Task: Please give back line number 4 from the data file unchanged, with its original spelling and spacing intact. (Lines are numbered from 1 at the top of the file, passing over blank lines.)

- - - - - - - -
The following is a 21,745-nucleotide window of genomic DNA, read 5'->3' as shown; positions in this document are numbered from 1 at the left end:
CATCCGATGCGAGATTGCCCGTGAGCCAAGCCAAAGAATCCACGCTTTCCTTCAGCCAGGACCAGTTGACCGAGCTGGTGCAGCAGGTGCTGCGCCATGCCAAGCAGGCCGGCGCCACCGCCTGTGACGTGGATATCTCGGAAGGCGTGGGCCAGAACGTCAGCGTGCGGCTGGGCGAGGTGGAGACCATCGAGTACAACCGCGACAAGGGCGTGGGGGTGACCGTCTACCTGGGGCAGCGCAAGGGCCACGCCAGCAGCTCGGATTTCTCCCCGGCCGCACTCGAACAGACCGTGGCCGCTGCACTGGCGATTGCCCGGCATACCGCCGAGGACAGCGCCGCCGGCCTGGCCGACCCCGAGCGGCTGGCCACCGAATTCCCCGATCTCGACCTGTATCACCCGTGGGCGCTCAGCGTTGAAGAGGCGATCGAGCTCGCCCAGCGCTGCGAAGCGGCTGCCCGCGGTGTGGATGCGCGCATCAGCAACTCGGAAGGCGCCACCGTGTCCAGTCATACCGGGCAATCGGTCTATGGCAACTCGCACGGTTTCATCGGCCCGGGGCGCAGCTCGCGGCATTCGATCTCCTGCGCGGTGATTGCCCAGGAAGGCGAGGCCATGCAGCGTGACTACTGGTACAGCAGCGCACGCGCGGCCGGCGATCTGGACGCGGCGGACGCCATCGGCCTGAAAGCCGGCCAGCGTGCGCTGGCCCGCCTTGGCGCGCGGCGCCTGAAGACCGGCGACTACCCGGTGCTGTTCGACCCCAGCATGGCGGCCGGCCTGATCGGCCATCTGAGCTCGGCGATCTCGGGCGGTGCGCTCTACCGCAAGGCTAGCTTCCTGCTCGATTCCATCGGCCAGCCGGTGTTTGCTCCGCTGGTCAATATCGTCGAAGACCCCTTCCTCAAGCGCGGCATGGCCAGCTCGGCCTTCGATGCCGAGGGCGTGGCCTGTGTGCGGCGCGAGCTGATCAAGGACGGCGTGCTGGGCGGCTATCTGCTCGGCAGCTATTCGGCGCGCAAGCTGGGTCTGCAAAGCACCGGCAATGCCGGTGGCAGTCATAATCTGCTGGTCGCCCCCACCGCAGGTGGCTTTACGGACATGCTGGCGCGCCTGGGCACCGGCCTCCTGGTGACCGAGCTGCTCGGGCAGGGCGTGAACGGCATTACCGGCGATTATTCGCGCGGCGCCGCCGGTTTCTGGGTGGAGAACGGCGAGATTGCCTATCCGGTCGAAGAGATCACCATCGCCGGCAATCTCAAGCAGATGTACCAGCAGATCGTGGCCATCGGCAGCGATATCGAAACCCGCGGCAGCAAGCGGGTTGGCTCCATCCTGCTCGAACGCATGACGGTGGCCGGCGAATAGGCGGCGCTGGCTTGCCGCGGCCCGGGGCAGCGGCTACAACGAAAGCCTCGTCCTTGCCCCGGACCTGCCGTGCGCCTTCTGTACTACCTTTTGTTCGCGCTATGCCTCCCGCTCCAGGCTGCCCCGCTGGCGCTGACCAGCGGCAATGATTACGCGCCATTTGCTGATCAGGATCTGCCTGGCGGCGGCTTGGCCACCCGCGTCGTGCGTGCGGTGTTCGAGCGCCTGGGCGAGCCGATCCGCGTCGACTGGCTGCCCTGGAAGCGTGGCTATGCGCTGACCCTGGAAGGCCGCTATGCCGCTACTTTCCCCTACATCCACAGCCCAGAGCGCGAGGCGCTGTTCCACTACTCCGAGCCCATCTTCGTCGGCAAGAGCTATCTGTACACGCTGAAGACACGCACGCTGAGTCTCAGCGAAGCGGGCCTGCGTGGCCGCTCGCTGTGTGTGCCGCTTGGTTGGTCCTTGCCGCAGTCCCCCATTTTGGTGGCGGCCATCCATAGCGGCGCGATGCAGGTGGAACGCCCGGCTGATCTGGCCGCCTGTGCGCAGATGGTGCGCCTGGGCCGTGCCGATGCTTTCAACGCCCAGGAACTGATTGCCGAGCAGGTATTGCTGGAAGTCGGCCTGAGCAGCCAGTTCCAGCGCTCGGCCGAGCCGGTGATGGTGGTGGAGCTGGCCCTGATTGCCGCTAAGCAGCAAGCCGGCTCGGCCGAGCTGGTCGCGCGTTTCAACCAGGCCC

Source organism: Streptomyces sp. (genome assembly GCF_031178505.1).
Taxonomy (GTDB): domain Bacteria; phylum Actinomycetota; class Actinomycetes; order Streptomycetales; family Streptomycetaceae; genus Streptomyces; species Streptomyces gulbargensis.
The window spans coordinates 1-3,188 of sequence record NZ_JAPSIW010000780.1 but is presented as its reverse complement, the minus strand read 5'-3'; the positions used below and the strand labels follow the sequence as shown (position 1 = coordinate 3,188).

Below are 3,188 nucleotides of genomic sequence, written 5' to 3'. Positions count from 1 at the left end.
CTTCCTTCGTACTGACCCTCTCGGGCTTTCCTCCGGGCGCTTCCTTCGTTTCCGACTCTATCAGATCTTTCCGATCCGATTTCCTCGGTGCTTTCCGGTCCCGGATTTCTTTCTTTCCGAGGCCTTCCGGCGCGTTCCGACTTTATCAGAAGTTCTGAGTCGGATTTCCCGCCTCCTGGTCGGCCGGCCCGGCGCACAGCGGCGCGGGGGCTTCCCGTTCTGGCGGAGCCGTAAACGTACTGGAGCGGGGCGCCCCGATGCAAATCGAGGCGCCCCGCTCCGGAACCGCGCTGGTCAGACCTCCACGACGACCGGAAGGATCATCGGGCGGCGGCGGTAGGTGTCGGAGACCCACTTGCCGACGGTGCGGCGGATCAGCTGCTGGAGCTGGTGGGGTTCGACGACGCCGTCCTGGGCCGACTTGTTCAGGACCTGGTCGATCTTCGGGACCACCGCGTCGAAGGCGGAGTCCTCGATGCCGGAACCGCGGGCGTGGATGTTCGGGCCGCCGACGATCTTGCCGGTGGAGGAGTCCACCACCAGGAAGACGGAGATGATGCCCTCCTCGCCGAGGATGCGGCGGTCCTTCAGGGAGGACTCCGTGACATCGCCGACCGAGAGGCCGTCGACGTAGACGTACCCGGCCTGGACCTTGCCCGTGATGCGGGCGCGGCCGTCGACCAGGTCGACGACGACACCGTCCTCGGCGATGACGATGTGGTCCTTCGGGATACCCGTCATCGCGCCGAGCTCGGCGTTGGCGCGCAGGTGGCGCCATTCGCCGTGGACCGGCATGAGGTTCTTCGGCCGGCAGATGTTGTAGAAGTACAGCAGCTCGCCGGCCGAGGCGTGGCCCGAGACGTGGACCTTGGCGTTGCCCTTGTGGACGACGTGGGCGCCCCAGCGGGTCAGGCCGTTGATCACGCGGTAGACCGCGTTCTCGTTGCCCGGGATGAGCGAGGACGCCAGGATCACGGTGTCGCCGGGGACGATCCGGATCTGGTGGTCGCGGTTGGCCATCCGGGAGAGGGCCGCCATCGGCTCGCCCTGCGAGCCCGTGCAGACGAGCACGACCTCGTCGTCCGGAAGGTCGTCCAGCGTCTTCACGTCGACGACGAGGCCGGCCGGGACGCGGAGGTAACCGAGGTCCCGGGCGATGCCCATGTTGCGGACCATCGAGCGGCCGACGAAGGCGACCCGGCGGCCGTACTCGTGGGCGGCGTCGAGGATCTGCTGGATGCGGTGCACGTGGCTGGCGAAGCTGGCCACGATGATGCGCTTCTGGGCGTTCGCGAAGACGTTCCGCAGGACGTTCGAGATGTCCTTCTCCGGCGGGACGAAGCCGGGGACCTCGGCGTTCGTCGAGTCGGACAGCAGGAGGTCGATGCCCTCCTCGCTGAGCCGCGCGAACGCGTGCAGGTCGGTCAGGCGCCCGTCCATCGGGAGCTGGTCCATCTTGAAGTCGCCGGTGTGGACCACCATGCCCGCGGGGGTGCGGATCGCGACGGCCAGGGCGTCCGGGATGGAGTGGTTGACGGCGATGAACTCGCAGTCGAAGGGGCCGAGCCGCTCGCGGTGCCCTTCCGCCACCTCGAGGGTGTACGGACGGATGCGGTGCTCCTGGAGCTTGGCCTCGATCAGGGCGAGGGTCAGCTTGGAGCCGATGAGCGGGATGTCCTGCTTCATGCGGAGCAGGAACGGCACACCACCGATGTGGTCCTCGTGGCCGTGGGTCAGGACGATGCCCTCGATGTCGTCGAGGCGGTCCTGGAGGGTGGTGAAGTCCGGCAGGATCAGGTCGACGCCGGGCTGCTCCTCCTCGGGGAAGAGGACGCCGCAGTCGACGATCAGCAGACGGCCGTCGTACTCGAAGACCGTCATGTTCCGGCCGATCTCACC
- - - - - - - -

Taxonomy (GTDB): domain Bacteria; phylum Actinomycetota; class Actinomycetes; order Streptomycetales; family Streptomycetaceae; genus Streptomyces; species Streptomyces gulbargensis.